Article by Elizabeth Dabney
To finance significant expenditures for the upkeep of a school’s plant assets, independent schools can establish a separate budget called Provision for Plant Replacement, Renewal and Special Maintenance, or PPRRSM. Replacing major building components like heating systems, plumbing systems or roofs are a good use of PPRRSM funds. The rule of thumb is to keep a PPRRSM balance of 3% of total plant replacement cost.
Among 306 independent schools that participated in Business Intelligence for Independent Schools (BIIS) data collection for the 2019-20 school year, 58% of schools had PPRRSM funds. Funding of a PPRRSM reserve was reported by 60% of day schools and 53% of schools with a boarding component. More than two-thirds of schools with more than 800 students enrolled had PPRRSM funds (67%), while about half of schools of other sizes had PPRRSM funds (53% of schools with fewer than 300 students, 58% of schools with 300-499 students, 52% of schools with 500-799 students).
Overall, schools’ PPRRSM funds amounted to 4% of their facilities’ current replacement value in 2019-20. PPRRSM funds covered 5% of facility current replacement value for day schools and 2% for schools with boarding, even though the average current replacement value at schools with boarding was more than double the average current replacement value at day schools. Schools with fewer than 300 students and schools with 500-799 students each covered 2%, schools with 300-499 students covered 3% and schools with more than 800 students covered 6%.
However, only 29% of schools had enough funds in their PPRRSM reserve to cover 3% of the current replacement value of their facilities (31% of day schools and 21% of schools with boarding). Forty percent of schools with fewer than 300 students could cover 3% of the current replacement value, but the average current replacement value of their facilities was less than at larger schools. The percentage of schools of other sizes that were able to cover 3% of current replacement value varied from 24% at schools with 300-499 students to 18% at schools with 500-799 students and 33% at schools with more than 800 students.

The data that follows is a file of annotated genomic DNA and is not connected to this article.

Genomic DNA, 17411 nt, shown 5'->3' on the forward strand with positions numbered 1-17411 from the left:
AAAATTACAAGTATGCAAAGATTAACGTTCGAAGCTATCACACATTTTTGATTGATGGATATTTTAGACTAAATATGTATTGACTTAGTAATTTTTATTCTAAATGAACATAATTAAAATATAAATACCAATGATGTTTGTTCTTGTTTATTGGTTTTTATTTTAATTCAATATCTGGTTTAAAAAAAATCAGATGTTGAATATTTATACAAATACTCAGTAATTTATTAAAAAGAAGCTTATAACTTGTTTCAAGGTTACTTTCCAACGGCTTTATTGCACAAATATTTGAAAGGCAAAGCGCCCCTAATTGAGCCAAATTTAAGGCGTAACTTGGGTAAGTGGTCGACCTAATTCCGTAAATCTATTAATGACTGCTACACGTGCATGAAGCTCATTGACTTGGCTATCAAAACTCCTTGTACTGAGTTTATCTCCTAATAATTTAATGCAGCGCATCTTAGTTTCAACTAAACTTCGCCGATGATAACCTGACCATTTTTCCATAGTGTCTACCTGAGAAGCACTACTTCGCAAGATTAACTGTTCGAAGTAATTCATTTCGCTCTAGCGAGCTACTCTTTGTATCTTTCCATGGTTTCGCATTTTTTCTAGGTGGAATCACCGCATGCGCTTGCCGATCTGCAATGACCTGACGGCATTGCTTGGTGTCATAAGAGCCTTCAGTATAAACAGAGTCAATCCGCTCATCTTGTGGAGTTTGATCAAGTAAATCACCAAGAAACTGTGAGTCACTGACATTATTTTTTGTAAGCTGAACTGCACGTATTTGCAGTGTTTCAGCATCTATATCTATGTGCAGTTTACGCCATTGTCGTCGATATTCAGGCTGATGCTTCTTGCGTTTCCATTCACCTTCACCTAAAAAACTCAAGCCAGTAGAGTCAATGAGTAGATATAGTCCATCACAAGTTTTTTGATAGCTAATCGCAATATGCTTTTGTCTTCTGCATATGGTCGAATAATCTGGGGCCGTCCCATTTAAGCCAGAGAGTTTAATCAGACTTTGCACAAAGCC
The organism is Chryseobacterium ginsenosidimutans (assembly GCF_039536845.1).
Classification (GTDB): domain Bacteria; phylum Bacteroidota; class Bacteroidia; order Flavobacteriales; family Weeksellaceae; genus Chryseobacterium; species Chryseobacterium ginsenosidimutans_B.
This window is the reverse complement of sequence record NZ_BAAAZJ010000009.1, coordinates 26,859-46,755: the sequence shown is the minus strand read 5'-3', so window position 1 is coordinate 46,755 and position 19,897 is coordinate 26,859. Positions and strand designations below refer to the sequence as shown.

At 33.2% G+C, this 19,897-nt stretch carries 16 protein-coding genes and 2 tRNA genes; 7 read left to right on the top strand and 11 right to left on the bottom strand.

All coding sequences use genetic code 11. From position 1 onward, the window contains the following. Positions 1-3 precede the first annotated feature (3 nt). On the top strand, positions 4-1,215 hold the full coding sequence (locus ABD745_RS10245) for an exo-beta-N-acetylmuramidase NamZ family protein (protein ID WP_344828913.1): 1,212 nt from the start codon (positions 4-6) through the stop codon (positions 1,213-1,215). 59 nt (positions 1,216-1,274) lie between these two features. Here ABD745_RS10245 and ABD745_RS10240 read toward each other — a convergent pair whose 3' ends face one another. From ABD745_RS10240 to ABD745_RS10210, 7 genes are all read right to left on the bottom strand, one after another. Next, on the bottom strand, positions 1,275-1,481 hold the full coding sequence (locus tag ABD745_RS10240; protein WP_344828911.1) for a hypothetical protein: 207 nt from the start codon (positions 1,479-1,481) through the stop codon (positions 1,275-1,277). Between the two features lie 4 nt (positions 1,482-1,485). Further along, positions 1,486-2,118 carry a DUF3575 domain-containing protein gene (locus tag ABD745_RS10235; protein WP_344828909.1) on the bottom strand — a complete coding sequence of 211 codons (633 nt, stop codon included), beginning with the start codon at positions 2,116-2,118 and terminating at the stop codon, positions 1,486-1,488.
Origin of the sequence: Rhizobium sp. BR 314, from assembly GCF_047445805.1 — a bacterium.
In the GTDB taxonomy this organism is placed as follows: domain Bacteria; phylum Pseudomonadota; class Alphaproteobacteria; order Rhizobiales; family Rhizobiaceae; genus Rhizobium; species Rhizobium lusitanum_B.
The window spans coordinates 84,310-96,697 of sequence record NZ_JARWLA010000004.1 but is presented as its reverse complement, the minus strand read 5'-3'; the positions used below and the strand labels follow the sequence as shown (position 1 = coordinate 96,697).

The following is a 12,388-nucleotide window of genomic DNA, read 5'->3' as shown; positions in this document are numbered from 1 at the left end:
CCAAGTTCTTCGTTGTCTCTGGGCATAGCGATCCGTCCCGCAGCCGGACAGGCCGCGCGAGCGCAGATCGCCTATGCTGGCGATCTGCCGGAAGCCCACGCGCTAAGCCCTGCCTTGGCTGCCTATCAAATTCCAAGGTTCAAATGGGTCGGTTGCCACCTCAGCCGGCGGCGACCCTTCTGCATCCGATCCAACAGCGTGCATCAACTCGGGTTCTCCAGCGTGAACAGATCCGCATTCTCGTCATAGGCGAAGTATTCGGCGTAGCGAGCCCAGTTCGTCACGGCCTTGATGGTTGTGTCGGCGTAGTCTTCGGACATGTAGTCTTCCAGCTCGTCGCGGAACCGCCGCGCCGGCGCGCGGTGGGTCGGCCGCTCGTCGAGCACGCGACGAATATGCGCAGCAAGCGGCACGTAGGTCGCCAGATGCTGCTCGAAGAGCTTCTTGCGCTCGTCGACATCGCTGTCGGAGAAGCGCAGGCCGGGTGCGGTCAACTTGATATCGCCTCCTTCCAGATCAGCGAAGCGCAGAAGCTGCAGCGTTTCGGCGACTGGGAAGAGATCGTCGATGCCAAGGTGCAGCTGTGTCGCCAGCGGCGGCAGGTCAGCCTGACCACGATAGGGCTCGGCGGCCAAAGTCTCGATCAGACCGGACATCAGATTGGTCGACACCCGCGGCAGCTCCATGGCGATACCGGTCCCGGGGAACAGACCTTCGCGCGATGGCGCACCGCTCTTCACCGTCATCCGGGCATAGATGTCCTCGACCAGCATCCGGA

Having a policy that directs the use of these funds and keeping a detailed, up-to-date inventory of specific facilities’ needs can help you make the best use of a PPRRSM reserve.
Both the percentage of schools reporting having PPRRSM funds and the average PPRRSM fund balance have been on the rise in recent years. The percentage of schools with a PPRRSM reserve increased from 52% in 2017-18 to 58% in 2019-20. The average PPRRSM fund increased 160% over the same time period.
Funding a PPRRSM reserve is one way to manage the costs associated with preserving an important part of your school’s value — its physical assets. Having a policy that directs the use of these funds and keeping a detailed, up-to-date inventory of specific facilities’ needs can help you make the best use of a PPRRSM reserve.
If being physically apart during the pandemic taught us anything, it is how critical sharing a well-maintained physical space is to our school communities.
Elizabeth Dabney is NBOA’s director, research and data analysis.